Second, the labor mobilizations of the Belo Monte plot were in the wake of a wide national and international mobilization against the construction of the dam in an Amazon river, that is, factors not usual in the labor struggles in Brazil, centered on the axis Rio de Janeiro/São Paulo located 1,400 miles from Pecém site and 1,300 miles from Belo Monte.
Taking these cases as representative of Brazilian social movements is a real joke.
The data of this work of Jörg Nowak, as in other works, there is no differentiation between public and private sector, something that ignored is totally distorted the data. In the public sector strikes were banned until the 1988 constitution, so there were no strikes that were computed, they were called “shutdowns”, not strikes!
From 1990 strikes in the public sector were tolerated, leading to an increase to such an extent that these strikes corresponded to around 75% to 80% of the hours lost.
Studying the striking movements in Brazil without regard to politics is simply to ignore the fact that for a long time the workers and leaderships were arrested and often murdered.
Any comparison with movements in developed countries without regard to political aspects is simply daydreaming.
Just one more example:
From 1964 to 1980 there was no strike of university professors, as it was a case of summary dismissal (with possibility of arrest), in 1980 when teachers’ salaries reached levels close to US $ 150.00 to US $ 300, 00 (monthly salaries) broke the first strike still under the government of General Figueiredo, in which only a small portion of teachers participated.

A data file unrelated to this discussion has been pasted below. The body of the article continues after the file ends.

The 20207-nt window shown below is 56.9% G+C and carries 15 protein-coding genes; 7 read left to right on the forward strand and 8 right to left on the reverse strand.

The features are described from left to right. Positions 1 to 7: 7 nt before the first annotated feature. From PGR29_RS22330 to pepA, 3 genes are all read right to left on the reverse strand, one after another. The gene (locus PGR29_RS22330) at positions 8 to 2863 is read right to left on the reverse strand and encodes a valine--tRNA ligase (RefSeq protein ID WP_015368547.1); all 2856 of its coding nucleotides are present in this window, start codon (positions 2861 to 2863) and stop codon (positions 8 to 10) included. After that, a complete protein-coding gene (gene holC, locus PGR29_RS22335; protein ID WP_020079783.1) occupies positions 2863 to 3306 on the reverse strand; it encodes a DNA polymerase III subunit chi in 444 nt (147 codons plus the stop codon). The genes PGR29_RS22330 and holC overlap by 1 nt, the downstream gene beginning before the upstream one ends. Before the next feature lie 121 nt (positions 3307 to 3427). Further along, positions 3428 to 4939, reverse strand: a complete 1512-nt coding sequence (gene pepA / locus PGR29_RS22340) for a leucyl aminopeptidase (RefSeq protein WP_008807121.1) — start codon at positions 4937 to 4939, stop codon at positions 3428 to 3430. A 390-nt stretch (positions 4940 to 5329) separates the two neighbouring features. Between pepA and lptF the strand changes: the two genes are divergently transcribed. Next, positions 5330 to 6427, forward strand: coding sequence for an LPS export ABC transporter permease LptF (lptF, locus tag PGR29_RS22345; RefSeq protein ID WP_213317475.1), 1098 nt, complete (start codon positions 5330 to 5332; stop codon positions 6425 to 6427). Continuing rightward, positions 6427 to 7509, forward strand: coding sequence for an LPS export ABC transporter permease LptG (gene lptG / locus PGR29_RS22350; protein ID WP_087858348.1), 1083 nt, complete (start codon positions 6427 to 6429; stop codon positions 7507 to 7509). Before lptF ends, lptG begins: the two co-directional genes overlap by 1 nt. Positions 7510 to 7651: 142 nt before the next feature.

However, since the small number of participating teachers were the youngest (my case, for example) and represented the largest workforce (in 24 teachers, I stopped, I stopped more than 15% of the workload of our entire department !!!), the strike lasted more than 35 days and resulted in success.
The most interesting thing is that there was no union because it was prohibited by law, in 1978 an association was created and it only became a union in 2008!
Excuse me for English, I speak Portuguese, Spanish and French, my English is deficient.
Rogelio maestro. Your English is very good and your points are important.
Kondratiev Winter and Revolution,
Yes, it will be in the depths of Kodratiev’s winter when a revolution can take place. But, the revolutions exist, but I do not have anything sure of the existence of the K-Waves.
However, and forgetting the K-Waves, the following if it is real: the class struggle if it intensifies (below), the long recession, the depression, the two sides of the ideological spectrum-Lenin and Walter Scheidel-the students and predict the Necessary conditions for a revolution, two other great intellectuals – Rosa Luxemburg, in ‘’Reform or Revolutión’’, and Ragnar Frisch in ‘’Propagation problems and impulse problems in the economy’’.1.933 – define politically (Rosa) and economically (Ragnar) the impulse. economic-political, the impulse of 1.917 of the current revolutionary cycle descends and retreats since the 80s, ergo..will come a new revolution.